• Jensen July 18, 2015 at 5:37 pm

    The song ‘Dixie’ was a favorite of President Abraham Lincoln; he had it played at some of his political rallies and at the announcement of General Robert E. Lee’s surrender.


  • Jensen July 18, 2015 at 5:46 pm

    ‘On 10 April 1865, one day after the surrender of General Robert E. Lee, Lincoln addressed a White House crowd:
    I propose now closing up by requesting you play a certain piece of music or a tune. I thought “Dixie” one of the best tunes I ever heard … I had heard that our adversaries over the way had attempted to appropriate it. I insisted yesterday that we had fairly captured it … I presented the question to the Attorney-General, and he gave his opinion that it is our lawful prize … I ask the Band to give us a good turn upon it.[79]

    By that and other actions, Lincoln demonstrated his willingness to be conciliatory to the South and to restore the Union as soon as practicable.’


  • EarlWarren July 18, 2015 at 6:42 pm

    To continue following the SGSU movement check out the new SGSU website:

  • anybody home July 18, 2015 at 8:24 pm

    It’s okay, Mesaman and Jensen and DRT. Keep your Dixie name and let the rest of the world know that you are the yokels your name implies. I’m not at all surprised to hear that someone snickered in a meeting when they heard the name. As for it being popular in southern Utah – you’ve just nailed the problem. Southern Utah’s insular attitude about the rest of the world will continue to hold it back for quite a while to come. Changing the name from Dixie would at least get rid of one of the obstacles to making this university as good as it could be. Just because the locals think it’s great doesn’t mean the rest of the world agrees. And the professor is right – people outside Utah laugh at the name. But of course that doesn’t mean Shinola to the smug “we don’t need no stinking outsiders” southern Utah crowd.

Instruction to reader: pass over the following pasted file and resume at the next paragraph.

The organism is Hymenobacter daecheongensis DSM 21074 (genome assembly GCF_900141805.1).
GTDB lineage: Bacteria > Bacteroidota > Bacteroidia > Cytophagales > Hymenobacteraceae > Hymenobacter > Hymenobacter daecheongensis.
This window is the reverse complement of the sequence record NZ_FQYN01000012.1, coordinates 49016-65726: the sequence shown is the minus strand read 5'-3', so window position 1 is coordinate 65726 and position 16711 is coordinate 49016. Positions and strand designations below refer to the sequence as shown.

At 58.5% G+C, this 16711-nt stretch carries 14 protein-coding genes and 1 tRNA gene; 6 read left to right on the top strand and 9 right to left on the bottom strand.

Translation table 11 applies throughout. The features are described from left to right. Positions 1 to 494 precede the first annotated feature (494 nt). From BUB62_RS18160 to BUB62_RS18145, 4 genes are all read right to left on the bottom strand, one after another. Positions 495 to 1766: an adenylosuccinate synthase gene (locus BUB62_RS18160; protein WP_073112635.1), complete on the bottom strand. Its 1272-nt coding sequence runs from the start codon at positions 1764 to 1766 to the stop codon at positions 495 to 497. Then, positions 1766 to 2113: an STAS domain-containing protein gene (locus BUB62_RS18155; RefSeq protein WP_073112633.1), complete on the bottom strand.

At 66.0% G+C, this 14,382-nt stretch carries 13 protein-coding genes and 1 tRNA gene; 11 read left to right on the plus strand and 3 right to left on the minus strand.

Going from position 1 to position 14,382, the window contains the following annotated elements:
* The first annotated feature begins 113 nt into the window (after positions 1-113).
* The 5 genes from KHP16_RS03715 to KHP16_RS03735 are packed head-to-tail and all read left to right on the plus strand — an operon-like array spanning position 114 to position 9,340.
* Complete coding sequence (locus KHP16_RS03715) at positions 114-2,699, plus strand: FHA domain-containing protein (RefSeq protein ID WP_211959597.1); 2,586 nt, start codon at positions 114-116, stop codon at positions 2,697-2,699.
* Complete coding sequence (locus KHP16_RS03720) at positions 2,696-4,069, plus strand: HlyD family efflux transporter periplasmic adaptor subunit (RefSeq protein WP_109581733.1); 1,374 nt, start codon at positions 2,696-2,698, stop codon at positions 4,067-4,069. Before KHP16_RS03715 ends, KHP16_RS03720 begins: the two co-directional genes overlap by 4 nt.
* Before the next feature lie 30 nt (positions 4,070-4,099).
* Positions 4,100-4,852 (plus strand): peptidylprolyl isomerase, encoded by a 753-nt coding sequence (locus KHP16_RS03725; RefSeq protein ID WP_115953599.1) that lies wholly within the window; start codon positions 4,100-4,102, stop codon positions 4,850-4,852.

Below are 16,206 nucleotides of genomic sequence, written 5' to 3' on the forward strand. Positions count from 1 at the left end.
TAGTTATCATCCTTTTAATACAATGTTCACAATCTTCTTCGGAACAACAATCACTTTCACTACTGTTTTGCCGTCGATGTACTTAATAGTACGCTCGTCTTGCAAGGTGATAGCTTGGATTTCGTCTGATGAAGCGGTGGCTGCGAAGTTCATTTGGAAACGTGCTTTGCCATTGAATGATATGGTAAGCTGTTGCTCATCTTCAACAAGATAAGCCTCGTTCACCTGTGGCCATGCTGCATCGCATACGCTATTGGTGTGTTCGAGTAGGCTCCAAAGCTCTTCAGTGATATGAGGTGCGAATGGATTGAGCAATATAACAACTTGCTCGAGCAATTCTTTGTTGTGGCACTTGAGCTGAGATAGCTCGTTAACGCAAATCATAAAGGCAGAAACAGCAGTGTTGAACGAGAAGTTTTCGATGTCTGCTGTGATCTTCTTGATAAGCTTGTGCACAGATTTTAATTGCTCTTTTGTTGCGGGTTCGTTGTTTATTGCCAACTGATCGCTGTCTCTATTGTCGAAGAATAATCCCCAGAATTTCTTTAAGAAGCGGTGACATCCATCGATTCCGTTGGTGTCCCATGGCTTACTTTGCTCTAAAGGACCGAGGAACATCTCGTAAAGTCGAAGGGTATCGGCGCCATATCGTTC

• mesaman July 18, 2015 at 10:29 pm